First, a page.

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The term „Executive functions“ refers to a group of higher order cognitive abilities that coordinate and regulate other abilities and behavior making it possible to perform meaningful, goal-directed activities. They are called EXECUTIVE because they are crucial for EXECUTION of an action.

To better understand the concept it may be helpful to visualize executive function as a conductor that makes it possible for various musical instruments in the orchestra (i.e. a number of cognitive abilities needed to perform an action) play in accordance to each other.

Executive functions are sometimes called 'prefrontal' as they are associated with the prefrontal lobe, a functional zone of the cerebral cortex which matures the last in the course of human brain development. The greatest spurt in the development of the prefrontal cortex takes place around the 6th – 7th year; however, it is not before the onset of adulthood until it finally matures.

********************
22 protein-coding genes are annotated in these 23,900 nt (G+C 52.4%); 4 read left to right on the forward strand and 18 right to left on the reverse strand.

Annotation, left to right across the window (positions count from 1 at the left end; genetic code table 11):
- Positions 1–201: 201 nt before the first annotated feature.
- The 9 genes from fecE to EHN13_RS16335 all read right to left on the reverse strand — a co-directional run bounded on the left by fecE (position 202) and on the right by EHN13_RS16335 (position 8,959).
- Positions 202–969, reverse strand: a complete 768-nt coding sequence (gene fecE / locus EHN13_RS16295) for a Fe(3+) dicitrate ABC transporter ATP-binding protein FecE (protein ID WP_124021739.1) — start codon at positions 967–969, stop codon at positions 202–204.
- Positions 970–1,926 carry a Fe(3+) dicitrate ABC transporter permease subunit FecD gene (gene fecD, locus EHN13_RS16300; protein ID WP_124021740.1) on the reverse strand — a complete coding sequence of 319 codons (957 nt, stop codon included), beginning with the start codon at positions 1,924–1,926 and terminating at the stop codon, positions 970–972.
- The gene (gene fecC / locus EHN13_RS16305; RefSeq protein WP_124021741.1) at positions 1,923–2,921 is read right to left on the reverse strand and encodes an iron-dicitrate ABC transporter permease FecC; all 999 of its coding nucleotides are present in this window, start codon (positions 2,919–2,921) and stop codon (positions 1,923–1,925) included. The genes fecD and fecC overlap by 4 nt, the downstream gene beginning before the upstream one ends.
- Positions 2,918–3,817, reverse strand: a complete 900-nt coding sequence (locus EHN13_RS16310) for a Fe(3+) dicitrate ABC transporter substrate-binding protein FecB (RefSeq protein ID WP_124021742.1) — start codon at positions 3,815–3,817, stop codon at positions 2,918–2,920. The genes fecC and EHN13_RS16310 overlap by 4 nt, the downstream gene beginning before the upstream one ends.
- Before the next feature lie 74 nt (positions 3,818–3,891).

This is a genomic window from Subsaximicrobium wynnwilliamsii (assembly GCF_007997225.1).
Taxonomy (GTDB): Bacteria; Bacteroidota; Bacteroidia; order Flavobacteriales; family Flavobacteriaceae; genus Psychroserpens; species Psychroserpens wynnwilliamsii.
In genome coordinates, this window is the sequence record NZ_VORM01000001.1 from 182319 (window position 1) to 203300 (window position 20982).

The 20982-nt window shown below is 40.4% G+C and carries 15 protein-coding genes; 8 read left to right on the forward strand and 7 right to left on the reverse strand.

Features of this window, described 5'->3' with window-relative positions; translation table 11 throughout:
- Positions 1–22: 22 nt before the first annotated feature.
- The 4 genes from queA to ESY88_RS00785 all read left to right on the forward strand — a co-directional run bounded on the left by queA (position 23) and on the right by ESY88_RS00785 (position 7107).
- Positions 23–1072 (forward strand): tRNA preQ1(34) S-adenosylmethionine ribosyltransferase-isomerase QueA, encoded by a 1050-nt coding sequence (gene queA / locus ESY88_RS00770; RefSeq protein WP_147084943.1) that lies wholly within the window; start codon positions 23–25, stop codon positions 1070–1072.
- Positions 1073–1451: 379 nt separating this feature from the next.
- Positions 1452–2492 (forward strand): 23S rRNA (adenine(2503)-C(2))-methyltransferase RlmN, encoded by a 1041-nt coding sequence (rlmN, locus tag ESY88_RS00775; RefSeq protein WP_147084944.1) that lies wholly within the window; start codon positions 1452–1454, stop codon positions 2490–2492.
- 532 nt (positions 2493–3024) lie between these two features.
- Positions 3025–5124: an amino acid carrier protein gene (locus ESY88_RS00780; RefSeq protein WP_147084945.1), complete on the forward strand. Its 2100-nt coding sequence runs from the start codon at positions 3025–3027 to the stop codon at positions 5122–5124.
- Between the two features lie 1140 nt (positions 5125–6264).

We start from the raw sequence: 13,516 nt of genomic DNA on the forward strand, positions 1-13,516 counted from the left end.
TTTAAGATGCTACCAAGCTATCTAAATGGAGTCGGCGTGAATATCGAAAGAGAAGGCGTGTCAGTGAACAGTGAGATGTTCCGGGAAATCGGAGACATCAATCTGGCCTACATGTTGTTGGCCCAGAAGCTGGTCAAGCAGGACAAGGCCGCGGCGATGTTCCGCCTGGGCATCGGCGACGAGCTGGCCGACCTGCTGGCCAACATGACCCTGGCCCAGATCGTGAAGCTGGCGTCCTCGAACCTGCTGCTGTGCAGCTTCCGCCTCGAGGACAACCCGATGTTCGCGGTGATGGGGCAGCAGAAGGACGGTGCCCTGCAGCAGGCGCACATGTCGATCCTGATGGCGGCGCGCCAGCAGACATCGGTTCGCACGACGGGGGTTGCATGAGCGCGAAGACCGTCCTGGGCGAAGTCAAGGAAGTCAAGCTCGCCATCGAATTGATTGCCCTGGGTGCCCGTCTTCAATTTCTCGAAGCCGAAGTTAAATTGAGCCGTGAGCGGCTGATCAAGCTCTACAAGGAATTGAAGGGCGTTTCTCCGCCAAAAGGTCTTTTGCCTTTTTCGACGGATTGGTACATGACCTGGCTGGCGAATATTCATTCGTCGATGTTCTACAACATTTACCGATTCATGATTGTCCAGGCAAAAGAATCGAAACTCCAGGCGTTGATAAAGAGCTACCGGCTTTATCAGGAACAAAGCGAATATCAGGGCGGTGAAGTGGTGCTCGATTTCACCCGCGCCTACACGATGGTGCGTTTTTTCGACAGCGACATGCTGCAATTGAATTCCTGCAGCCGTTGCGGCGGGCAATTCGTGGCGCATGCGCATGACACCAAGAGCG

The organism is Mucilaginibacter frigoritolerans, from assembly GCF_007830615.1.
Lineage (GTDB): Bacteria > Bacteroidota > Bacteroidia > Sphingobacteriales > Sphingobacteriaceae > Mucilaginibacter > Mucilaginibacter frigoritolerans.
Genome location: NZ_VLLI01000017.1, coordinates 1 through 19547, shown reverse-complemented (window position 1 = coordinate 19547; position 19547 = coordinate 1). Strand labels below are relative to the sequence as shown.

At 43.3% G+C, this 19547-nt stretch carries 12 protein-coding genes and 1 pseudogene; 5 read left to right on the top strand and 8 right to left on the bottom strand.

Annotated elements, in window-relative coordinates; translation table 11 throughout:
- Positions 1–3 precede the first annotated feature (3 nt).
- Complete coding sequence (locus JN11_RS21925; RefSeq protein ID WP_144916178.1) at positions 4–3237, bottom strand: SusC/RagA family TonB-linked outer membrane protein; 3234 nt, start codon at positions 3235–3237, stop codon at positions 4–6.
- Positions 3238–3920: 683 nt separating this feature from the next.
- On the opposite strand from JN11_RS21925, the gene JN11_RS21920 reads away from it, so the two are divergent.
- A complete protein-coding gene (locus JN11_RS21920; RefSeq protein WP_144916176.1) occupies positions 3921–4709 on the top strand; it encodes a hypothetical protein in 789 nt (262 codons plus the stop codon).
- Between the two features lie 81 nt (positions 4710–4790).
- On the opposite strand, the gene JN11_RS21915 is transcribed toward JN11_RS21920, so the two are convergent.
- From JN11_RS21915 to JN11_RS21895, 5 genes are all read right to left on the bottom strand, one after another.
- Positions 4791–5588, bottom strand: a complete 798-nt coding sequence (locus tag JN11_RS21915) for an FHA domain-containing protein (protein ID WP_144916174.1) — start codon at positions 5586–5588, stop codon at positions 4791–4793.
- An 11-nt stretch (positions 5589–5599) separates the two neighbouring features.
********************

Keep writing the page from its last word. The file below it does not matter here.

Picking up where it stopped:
There is no definite list of executive functions, various researchers attribute somewhat different cognitive abilities to executive domain, however, most agree that executive functions include mental flexibility, working memory,impulse control and planning.

Three executive functions are most often studied in past decade, and these are working memory, mental flexibility (also called mental set shifting) and impulse control (also called dominant response inhibition). These three cognitive abilities are included in widely accepted 'unity and diversity' model of executive functions, proposed by Miyake and colleagues (2000). According to the authors of the model, working memory updating, shifting and inhibition are separable, but moderately related to each other. They are also referred to as core executive functions, comparable to the building blocks used for the more complex executive functions, such as planning or problem solving.